Beautiful as Galaxy's Edge is, there isn't a ton to do there. The lines for the Cantina are insane, and Rise of The Resistance doesn't open until December at best. It will definitely be a more complete experience with the other ride.
We spent a few hours at Magic Kingdom on another day, where I discovered that Pecos Bill's has a rice bowl that I'll eat, and it was delicious. More importantly, there's something I'll eat that isn't deep fried. I also have new appreciation for the air time in the back seat of Space Mountain. That was nuts.
On Monday, I met up with a friend from DC, and we did an Epcot drink-around-the-world tour: 11 drinks in 11 countries. I did this once before when Diana and I had our first child-free vacation some seven years ago, but this was planned. As I suspected, this isn't really that much of an achievement. That many drinks over nine hours probably won't even get you buzzed. But it was fun to have good company and people watch. The jerk chicken in the Caribbean stand is amazing, and I still love the cheese bread in Brazil. We had dinner at Le Cellier, which is still crazy expensive, but the food and service are great. We all had fruity drinks with glowing ice cubes, and the waitress immediately caught on to Simon's distress over this and brought one for him. We definitely reported this kindness and attention to a manager.
The big event was the last show for Illuminations. I've not seen it that crowded in a long time, and definitely not that late in the day. Rain almost made things miserable, but it stopped just as the show started. Unfortunately, they didn't really do anything special for it, but I've never heard anyone cheer for a nighttime spectacular like that. The show will certainly be missed.
So for four nights, we did Disney like tourists, and despite the familiarity of the parks, the resort made it feel like a vacation. We had a really good time. It's clear that Diana and I need another long weekend away though, and we need to figure out how to make that happen.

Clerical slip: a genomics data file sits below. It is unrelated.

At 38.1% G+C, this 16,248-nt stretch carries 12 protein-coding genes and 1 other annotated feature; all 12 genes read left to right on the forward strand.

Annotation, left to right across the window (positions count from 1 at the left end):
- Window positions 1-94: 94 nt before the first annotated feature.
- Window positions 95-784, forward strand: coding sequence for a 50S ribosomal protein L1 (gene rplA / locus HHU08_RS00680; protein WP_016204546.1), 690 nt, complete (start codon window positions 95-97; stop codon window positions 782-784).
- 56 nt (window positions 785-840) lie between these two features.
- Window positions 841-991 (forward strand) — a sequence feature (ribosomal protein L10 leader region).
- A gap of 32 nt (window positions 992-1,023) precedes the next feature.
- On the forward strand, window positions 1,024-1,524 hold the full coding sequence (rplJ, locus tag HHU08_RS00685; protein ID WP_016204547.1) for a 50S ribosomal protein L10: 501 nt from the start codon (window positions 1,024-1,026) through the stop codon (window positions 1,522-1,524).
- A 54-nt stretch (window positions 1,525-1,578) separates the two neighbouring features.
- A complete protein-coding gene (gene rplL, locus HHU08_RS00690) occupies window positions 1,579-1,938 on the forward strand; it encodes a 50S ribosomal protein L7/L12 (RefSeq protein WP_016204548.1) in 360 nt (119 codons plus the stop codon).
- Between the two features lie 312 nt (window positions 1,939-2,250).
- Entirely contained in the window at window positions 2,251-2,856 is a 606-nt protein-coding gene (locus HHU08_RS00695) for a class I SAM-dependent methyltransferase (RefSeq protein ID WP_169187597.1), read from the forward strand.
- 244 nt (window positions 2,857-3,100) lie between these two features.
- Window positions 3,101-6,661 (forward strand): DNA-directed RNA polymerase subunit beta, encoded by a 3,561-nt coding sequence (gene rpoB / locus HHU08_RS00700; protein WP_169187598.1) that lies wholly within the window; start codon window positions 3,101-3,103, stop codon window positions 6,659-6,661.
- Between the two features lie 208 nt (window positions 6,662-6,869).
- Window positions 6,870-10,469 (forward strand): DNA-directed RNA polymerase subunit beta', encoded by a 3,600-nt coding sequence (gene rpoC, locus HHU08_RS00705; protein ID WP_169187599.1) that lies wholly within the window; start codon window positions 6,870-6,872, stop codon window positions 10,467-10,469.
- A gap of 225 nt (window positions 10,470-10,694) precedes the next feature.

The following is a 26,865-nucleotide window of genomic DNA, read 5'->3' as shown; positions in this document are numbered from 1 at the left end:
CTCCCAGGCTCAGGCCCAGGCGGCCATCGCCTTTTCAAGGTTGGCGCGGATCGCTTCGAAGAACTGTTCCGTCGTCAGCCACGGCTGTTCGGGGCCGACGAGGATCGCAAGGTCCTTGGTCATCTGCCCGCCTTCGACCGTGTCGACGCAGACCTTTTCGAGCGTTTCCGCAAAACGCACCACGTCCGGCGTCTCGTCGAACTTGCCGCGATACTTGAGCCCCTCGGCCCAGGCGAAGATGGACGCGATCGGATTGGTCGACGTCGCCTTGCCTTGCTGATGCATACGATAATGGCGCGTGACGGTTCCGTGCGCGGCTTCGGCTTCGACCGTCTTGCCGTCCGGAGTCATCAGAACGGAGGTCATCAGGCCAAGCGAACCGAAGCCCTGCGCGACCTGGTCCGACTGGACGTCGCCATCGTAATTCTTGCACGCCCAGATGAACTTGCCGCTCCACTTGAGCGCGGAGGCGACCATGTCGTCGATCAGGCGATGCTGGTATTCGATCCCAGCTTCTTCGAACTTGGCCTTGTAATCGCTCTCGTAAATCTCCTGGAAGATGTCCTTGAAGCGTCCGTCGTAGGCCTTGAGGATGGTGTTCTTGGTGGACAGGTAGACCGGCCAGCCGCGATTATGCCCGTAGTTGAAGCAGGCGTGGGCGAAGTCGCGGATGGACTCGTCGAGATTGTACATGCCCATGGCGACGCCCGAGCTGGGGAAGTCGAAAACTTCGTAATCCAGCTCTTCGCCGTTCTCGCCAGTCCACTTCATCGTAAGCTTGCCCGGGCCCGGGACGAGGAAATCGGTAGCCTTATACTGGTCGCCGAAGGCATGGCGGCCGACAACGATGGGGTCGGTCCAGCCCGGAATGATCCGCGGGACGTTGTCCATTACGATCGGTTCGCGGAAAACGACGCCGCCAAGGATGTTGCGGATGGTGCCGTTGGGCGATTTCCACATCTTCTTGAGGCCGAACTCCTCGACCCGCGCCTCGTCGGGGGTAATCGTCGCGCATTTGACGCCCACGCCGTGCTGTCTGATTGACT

Sounds like fun. I've always wonder if that type of trip allows you to relax when you live in vacation land. Mission accomplished.
My thought with the bus system is that you just have to roll with it and take it for what it is - not perfect, but very functional. Outside of closing time, I've never encountered a standing room only bus and closing time is when the $10-15 Uber/Lyft ride back to a resort is worth every penny.
The rice bowl at Pecos Bill's is excellent. We were there in 2015 on the day when they reopened with the new concept and menu and I tried it then. My only small critique is that I would probably like it a little more with white or brown rice versus the Spanish yellow rice. (As an aside, I just glanced at the menu on the app and they've added hamburgers. Odd.)
I haven't had Le Cellier in nearly 15 years, but it was probably the best restaurant I've been to at the resort. That's great about the waitress getting your kid the light up ice cube. That kind of empowerment and initiative of employees is one of the things I love about Disney. My kid took a spill out of her stroller on Main Street during her first visit and I was amazed at the quick reaction of a gaggle of nearby employees. She was fine, but it felt comforting to get the fast attention.
I’ve got to say, this photo did hurt a little
Apparently, that thing was well beyond the end of its useful service life.